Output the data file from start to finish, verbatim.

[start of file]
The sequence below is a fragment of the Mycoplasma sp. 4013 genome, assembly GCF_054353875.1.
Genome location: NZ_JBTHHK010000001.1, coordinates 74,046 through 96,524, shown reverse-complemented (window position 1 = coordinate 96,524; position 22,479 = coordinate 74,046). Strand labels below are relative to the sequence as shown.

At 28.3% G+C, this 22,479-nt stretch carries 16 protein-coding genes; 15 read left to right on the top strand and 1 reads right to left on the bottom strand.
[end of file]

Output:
The sequence below is a fragment of the Mycoplasma sp. 4013 genome, assembly GCF_054353875.1.
Genome location: NZ_JBTHHK010000001.1, coordinates 74,046 through 96,524, shown reverse-complemented (window position 1 = coordinate 96,524; position 22,479 = coordinate 74,046). Strand labels below are relative to the sequence as shown.

At 28.3% G+C, this 22,479-nt stretch carries 16 protein-coding genes; 15 read left to right on the top strand and 1 reads right to left on the bottom strand.